Among the more curious questions that can be asked about love is this:when羅永浩 one feels romantic love ,does he feel it in breaks .with interruputions or clanges,or does he feel it continuously without interruption or change.
Poetry and song. seciuce one into thinking love continues without interruption. "Love is notlove which alters when its alterations finds,"wrote Shakespeare in one of his famous sonnets .Love is "an ever-fixed mark that looks on tempests and is never shaken," he continued .And Elizabeth ROBERT Browning wrote of her constancy to her husband Robert in such lines as this：“what I do and what I dream include thee."Some of the greatest operas also praise the ever-lasting love by some heroes and heroines dying for it.
In reality,love probably goes on with breaks and interruptions .First ,it's difficult to suppose that one can experience anything continuously.Sleep interrupts wakefulness ,and sleep itself is interrupted by dreams and nightmares.The feeling one has for his lover during wakefulness may be blotted out or intensified by sleep.In either case ,the feeling changes.
When one is awake,he cannot fix his eyes for his attention constantly on a single object.He must blink,if nothing else .More likely he will look to something else for variety or from necessity.His mind may turn to the stock market or he may become fascinated by the operation of a pile driver on his way to work.His focus for such of his day is on work.As he closes the door to his office,his thoughts may turn to his love ,but sitting at his desk,his eyed fix on the print and figures there.
Love makes the world go around.
Love to us human is what water to fish. Love shines the most beautiful light of humanity, we born in it, we live by it. Too often we take it as granted, but we should know love is a priceless gift we should cherish. But how to cherish the love? I have heard a saying: the quickest way to receive love is to give it; the fastest way to lose love is to hold it too tightly; the best way to keep love is to give it wings.
Wh雞毛飛上天電視連續劇en you are young, you may want several love experiences. But as time goes on, you will realize that if you really love someone, the whole life will not be enough. You need time to know, to forgive and to love. All this needs a very big mind.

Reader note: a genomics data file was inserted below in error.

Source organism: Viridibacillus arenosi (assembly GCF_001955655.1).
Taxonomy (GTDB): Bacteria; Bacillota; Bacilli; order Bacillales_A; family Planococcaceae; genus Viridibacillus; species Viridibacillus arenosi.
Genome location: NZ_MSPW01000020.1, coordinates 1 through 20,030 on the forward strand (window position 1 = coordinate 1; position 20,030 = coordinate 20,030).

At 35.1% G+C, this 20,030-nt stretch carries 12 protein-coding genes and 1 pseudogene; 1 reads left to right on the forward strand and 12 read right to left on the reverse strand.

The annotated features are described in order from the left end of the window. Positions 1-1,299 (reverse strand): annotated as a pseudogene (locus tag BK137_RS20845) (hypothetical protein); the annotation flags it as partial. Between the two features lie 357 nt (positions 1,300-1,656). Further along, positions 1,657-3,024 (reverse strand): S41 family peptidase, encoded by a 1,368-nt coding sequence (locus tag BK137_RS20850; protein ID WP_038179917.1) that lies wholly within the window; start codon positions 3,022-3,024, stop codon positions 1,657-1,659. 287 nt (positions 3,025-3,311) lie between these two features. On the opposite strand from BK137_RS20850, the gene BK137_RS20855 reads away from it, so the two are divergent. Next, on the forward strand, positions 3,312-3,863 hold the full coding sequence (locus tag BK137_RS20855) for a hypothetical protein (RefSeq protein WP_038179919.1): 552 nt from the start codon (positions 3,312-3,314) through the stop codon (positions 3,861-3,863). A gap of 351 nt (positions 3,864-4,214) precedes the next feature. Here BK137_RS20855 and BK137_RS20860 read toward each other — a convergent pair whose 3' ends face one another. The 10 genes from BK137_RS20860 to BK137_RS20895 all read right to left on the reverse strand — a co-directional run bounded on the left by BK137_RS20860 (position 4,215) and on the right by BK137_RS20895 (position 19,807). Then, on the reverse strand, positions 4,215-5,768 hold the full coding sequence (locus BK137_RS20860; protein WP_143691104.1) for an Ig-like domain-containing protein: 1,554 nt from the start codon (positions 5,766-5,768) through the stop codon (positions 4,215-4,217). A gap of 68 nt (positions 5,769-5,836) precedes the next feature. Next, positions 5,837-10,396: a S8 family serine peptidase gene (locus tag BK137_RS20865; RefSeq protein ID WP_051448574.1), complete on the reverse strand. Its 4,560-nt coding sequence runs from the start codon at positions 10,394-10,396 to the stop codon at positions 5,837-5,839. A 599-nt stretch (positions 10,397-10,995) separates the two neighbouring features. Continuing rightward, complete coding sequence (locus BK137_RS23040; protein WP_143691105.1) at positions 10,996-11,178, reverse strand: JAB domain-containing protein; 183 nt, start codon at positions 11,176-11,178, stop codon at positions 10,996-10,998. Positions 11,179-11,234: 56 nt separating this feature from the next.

It is important for us to learn to love as the first class in our life. Only when you know how to love than you will be a real man in this world. Love brings us warmth in the fearful coldness, love brings us bright when life gets hard and dark. Love brings us confidence toward life when we are tired out and want to give up.
Love deserves all the admiring words, and love is even beyond the life and death. That is what love is all about in my eyes.
The Best Kind of Love
I have a friend who is falling in love. She honestly claims the sky is bluer. Mozart moves her to tears. She has lost 15 pounds and looks like a cover girl.
“I’m young again!” she sho致我們終將逝去uts exuberantly.
As my friend raves on about her new love, I’ve taken a good look at my old one. My husband of almost 20 years, Scott, has gained 15 pounds. Once a marathon runner, he now runs only down hospital halls. His hairline is receding and his body shows the signs of long working hours and too many candy bars. Yet he can still give me a certain look across a restaurant table and I want to ask for the check and head home.
When my friend asked me “What will make this love last?” I ran through all the obvious reasons: commitment, shared interests, unselfishness, physical at我的微信連三界traction, communication. Yet there’s more. We still have fun. Spontaneous good times. Yesterday, after slipping the rubber band off the rolled up newspaper, Sco亞洲圖片歐美圖色tt flipped it playfully at me: this led to an all-out war. Last Saturday at the grocery, we split the list and raced each other to see who could make it to the checkout first. Even washing dishes can be a blast. We enjoy simply being together.